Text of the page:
[Crossref]

Hanselaer, P.

S. Hermans, K. A. G. Smet, and P. Hanselaer, “Color appearance model for self-luminous stimuli,” J. Opt. Soc. Am. A 35(12), 2000–2009 (2018).
[Crossref]

K. A. G. Smet and P. Hanselaer, “Memory and preferred colours and the colour rendition of white light sources,” Lighting Res. Technol. 48(4), 393–411 (2016).
[Crossref]

K. A. G. Smet, W. R. Ryckaert, M. R. Pointer, G. Deconinck, and P. Hanselaer, “A memory colour quality metric for white light sources,” Energy. Buildings. 49, 216–225 (2012).
[Crossref]

K. A. G. Smet, W. R. Ryckaert, M. R. Pointer, G. Deconinck, and P. Hanselaer, “Memory colours and colour quality evaluation of conventional and solid-state lamps,” Opt. Express 18(25), 26229–26244 (2010).
[Crossref]

Heidrich, W.

Hermans, S.

Houser, K.

T. Esposito and K. Houser, “Models of colour quality over a wide range of spectral power distributions,” Lighting Res. Technol. 51(3), 331–352 (2019).
[Crossref]

M. Royer, A. Wilkerson, M. Wei, K. Houser, and R. Davis, “Human perceptions of colour rendition vary with average fidelity, average gamut, and gamut shape,” Lighting Res. Technol. 49(8), 966–991 (2017).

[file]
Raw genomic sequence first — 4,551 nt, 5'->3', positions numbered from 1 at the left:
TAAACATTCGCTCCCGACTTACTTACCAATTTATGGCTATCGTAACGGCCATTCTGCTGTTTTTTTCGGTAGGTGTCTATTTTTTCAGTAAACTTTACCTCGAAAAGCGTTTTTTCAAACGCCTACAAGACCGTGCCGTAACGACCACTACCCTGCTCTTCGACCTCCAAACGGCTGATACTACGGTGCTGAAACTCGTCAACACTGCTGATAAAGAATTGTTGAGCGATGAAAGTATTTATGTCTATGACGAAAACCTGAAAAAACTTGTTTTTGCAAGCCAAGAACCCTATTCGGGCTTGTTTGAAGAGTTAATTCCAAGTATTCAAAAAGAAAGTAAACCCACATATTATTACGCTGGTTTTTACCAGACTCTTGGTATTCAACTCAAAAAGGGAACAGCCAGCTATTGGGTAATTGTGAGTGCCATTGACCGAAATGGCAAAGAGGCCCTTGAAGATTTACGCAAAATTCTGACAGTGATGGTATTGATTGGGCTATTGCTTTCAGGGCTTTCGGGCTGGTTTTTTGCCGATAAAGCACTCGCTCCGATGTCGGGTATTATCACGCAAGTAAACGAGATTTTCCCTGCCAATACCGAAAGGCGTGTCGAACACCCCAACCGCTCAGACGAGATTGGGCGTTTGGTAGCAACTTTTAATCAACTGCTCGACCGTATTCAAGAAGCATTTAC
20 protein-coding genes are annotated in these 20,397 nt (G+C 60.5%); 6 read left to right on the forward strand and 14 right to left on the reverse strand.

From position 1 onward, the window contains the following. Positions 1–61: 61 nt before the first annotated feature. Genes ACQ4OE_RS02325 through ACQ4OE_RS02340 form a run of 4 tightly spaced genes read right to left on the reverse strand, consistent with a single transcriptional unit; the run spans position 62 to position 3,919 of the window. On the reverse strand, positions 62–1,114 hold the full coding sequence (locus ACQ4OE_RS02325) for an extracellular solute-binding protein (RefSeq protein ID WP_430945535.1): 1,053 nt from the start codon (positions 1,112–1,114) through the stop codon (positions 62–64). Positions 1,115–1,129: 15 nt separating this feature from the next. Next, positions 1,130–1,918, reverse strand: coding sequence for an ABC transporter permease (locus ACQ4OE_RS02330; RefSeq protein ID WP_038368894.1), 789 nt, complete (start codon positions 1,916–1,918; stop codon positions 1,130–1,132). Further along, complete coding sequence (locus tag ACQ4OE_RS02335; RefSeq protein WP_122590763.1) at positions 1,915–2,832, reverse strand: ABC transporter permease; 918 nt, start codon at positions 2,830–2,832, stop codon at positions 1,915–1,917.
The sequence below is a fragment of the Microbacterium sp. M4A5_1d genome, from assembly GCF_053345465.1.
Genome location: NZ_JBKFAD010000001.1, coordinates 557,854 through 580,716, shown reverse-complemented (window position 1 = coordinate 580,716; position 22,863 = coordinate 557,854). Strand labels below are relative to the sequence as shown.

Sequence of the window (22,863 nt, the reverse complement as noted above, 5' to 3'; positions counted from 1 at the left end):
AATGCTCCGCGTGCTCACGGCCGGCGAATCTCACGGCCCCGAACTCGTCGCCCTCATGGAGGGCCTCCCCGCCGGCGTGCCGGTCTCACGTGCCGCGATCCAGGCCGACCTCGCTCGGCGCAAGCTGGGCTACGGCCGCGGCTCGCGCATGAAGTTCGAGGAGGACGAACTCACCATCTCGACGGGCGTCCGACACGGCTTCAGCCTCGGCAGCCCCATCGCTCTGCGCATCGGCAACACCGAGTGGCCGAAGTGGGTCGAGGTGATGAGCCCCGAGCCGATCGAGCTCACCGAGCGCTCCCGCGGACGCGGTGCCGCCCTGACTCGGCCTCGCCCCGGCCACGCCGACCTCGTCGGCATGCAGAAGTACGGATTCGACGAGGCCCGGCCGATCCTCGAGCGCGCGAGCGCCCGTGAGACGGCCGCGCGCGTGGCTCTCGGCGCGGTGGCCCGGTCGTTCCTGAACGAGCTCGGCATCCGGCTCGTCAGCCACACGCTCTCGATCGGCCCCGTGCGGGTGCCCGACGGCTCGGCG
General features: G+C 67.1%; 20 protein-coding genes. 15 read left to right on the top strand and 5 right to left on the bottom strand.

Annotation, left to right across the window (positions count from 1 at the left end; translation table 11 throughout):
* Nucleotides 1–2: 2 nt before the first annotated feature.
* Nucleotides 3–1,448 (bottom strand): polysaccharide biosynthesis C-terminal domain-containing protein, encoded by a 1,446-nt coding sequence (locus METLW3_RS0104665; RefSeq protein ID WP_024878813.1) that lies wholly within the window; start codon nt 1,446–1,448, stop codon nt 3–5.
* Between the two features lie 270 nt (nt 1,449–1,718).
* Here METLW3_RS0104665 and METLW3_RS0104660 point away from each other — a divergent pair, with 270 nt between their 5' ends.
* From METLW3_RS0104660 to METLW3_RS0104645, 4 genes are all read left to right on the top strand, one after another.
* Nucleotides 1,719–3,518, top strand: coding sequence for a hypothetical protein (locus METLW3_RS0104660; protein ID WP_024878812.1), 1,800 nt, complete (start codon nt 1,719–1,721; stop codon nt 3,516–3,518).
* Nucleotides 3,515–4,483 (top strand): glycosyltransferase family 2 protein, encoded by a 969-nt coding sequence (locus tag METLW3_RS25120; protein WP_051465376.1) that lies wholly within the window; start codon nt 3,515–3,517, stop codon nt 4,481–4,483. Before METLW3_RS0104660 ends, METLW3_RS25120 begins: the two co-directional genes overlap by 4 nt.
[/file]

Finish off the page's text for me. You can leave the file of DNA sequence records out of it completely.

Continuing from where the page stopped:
[Crossref]

K. Houser, M. Mossman, K. Smet, and L. Whitehead, “Tutorial: Color rendering and its applications in lighting,” Leukos 12(1–2), 7–26 (2016).
[Crossref]

Houser, K. W.

M. Wei, K. W. Houser, A. David, and M. R. Krames, “Perceptual responses to LED illumination with colour rendering indices of 85 and 97,” Lighting Res. Technol. 47(7), 810–827 (2015).
[Crossref]

A. David, P. T. Fini, K. W. Houser, Y. Ohno, M. P. Royer, K. A. G. Smet, W. Minchen, and L. Whitehead, “Development of the IES method for evaluating the color rendition of light sources,” Opt. Express 23(12), 15888–11590 (2015).
[Crossref]

Hsu, W. F.

W. F. Hsu and M. H. Weng, “Compact holographic projection display using liquid-crystal-on-Silicon spatial light modulator,” Materials 9(9), 768–776 (2016).
[Crossref]

Hu, R.

J. Zhang, R. Hu, B. Xie, X. Yu, X. Luo, Z. Yu, L. Zhang, H. Wang, and X. Jin, “Energy-saving light source spectrum optimization by considering object’s reflectance,” IEEE Photonics J. 9(2), 1–11 (2017).
[Crossref]

Jin, X.

J. Zhang, R. Hu, B. Xie, X. Yu, X. Luo, Z. Yu, L. Zhang, H. Wang, and X. Jin, “Energy-saving light source spectrum optimization by considering object’s reflectance,” IEEE Photonics J. 9(2), 1–11 (2017).
[Crossref]

Karlicek, R. F.

J. Y. Tsao, M. H. Crawford, M. E. Coltrin, A. J. Fischer, D. D. Koleske, G. S. Subramania, G. T. Wang, J. J. Wierer, and R. F. Karlicek, “Toward smart and ultra-efficient solid-state lighting,” Adv. Opt. Mater. 2(9), 809–836 (2014).